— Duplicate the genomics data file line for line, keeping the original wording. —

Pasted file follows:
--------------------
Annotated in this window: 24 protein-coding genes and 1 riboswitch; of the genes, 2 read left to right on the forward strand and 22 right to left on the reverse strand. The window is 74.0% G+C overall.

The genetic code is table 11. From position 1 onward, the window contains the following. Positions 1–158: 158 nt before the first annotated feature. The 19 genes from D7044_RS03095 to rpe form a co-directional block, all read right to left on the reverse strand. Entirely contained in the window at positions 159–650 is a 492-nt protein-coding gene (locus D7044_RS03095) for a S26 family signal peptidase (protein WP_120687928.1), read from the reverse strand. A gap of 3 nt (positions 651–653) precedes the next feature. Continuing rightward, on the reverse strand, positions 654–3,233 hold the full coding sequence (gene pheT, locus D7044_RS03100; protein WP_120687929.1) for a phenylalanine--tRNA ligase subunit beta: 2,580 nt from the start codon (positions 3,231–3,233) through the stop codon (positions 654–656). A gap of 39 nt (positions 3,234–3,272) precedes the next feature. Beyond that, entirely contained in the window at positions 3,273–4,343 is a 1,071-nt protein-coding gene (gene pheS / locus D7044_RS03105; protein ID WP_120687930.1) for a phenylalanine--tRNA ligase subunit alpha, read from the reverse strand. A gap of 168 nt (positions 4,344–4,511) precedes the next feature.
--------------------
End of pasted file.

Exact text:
Annotated in this window: 24 protein-coding genes and 1 riboswitch; of the genes, 2 read left to right on the forward strand and 22 right to left on the reverse strand. The window is 74.0% G+C overall.

The genetic code is table 11. From position 1 onward, the window contains the following. Positions 1–158: 158 nt before the first annotated feature. The 19 genes from D7044_RS03095 to rpe form a co-directional block, all read right to left on the reverse strand. Entirely contained in the window at positions 159–650 is a 492-nt protein-coding gene (locus D7044_RS03095) for a S26 family signal peptidase (protein WP_120687928.1), read from the reverse strand. A gap of 3 nt (positions 651–653) precedes the next feature. Continuing rightward, on the reverse strand, positions 654–3,233 hold the full coding sequence (gene pheT, locus D7044_RS03100; protein WP_120687929.1) for a phenylalanine--tRNA ligase subunit beta: 2,580 nt from the start codon (positions 3,231–3,233) through the stop codon (positions 654–656). A gap of 39 nt (positions 3,234–3,272) precedes the next feature. Beyond that, entirely contained in the window at positions 3,273–4,343 is a 1,071-nt protein-coding gene (gene pheS / locus D7044_RS03105; protein ID WP_120687930.1) for a phenylalanine--tRNA ligase subunit alpha, read from the reverse strand. A gap of 168 nt (positions 4,344–4,511) precedes the next feature.